In today’s Straits Times entitled “Insurer fumes over policy’s high lapse rate” dated 24 July 2010 by Ms Lorna Tan, it was reported that Finexis offered first year premium free for AXA’s FutureProtector – a term insurance. The first year is free because Finexis rebated majority of its commission to its clients. After 1 year, the policy lapse rate increased significantly to the extend that AXA is now demanding a clawback of commissions amounting to more than S$7 million from Finexis. Not only is AXA Life seeing red over the matter but more remarkably even Monetary Authority of Singapore has given a comment:
“They should not unduly influence the financial decisions of customers by offering rebates,” said an MAS spokesman.
To make things worse, the CEO of AXA Life resigned immediately due to ‘personal reasons’.
The center of the problem isn’t about the rebate per se but whether the recommendations were made on the reasonable basis and whether were there inducement.
The question is this: Why is rebating commission the same as inducement? And why is inducement wrong?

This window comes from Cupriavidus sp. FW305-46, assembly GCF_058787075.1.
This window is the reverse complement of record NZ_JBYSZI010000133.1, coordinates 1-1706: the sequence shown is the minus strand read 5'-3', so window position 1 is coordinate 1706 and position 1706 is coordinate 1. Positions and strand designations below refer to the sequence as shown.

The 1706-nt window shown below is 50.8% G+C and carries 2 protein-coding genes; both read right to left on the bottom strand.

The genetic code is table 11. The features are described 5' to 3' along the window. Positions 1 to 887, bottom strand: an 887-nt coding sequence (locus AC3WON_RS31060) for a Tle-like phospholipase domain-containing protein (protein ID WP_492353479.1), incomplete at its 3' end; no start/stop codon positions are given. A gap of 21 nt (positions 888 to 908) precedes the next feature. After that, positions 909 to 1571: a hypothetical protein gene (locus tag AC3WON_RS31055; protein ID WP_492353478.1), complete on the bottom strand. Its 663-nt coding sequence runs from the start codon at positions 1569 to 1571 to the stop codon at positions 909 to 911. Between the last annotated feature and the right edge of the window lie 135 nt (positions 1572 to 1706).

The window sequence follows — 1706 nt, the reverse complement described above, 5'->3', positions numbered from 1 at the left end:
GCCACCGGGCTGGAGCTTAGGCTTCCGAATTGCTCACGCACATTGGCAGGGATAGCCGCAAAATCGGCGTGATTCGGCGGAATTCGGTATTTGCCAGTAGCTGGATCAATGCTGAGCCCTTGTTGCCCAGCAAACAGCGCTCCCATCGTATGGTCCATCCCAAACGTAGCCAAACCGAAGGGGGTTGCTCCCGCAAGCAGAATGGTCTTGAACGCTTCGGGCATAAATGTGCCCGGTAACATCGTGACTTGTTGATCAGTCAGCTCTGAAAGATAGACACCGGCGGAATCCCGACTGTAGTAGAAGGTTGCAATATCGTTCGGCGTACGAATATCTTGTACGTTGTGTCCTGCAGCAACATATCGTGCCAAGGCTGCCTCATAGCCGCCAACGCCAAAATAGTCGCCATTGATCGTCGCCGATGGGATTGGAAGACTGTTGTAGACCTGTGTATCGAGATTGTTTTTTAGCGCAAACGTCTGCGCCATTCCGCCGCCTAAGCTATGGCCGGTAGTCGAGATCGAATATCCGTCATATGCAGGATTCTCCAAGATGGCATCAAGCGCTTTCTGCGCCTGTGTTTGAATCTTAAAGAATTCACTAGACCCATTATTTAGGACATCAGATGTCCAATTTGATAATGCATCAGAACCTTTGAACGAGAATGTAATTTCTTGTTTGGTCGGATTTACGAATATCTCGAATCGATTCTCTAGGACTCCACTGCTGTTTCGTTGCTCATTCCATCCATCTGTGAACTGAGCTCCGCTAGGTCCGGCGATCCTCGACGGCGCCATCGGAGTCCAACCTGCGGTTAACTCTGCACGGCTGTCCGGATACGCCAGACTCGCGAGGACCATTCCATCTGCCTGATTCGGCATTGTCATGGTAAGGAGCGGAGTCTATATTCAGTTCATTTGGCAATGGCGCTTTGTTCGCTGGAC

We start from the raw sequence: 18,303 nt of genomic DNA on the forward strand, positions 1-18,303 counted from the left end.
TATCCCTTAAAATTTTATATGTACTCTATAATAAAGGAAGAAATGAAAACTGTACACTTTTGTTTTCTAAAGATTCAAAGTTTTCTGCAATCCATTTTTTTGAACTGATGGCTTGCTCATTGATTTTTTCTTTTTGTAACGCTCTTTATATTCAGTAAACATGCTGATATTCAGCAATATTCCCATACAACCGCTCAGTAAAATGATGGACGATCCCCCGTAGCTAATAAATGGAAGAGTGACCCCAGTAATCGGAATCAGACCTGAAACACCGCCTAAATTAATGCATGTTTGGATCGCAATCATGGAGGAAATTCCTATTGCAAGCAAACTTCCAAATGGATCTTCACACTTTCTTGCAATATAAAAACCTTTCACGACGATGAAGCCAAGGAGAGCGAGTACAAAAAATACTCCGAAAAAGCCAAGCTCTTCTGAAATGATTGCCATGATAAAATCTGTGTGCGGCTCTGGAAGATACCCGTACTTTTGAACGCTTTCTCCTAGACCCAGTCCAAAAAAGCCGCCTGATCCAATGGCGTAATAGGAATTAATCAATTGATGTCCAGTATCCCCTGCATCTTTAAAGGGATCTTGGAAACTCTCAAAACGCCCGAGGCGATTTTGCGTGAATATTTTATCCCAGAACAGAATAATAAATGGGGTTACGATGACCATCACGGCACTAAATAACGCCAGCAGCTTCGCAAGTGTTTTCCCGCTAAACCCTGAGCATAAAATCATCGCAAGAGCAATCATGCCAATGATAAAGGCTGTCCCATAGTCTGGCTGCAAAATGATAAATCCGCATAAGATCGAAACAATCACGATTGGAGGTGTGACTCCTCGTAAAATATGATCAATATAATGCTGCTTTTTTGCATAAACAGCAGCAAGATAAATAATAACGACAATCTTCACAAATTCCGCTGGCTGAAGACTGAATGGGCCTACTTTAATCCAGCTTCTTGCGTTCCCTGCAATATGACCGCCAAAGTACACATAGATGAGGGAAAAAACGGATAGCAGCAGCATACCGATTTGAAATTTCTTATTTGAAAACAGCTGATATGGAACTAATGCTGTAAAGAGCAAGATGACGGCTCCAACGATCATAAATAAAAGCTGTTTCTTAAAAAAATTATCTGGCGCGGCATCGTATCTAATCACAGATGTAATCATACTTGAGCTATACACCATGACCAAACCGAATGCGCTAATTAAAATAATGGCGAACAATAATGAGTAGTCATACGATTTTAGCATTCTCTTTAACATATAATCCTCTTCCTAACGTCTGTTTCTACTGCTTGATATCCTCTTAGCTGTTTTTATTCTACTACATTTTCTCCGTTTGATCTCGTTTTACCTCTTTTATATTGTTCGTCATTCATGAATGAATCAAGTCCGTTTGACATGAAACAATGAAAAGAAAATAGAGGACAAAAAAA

Why is rebating of commission the same as inducement?
In this Finexis-AXA Life fiasco, it is obvious that many clients purchased the AXA Life FutureProtector product because of the steep discount and just wanting the free coverage. The reason for purchase is unlikely due to needs-based basis. In the financial industry, needs-based selling is the only legal method of selling a financial product. All other methods of selling financial products – including inducement – are illegal.
Why is inducement wrong?
Inducement is wrong because it always cause harm to at least one party.
Financial products are normally meant for long-term usage. AXA FutureProtector is a term insurance normally for 20 to 30 years of coverage. The premium and commission is priced to reflect the coverage period. If a person buys a 20 years term insurance but only to terminate it after just one year, than the insurer would make a lost. In this case, it made a significant lost due to overpaying the commissions which unfortunately was used by Finexis to pay for the first year premiums. For those who are not in the industry may like to know that commissions tend to be larger for longer coverage period. In this case, the rebates caused the insurer to suffer major losses.
For clients who decided to continue with the AXA FutureProtector are in no better position. According to the newspaper report, AXA FutureProtector is quite an expensive term insurance compared to its competitors. Hence, clients who would like to continue with the term insurance ends up with a raw deal.
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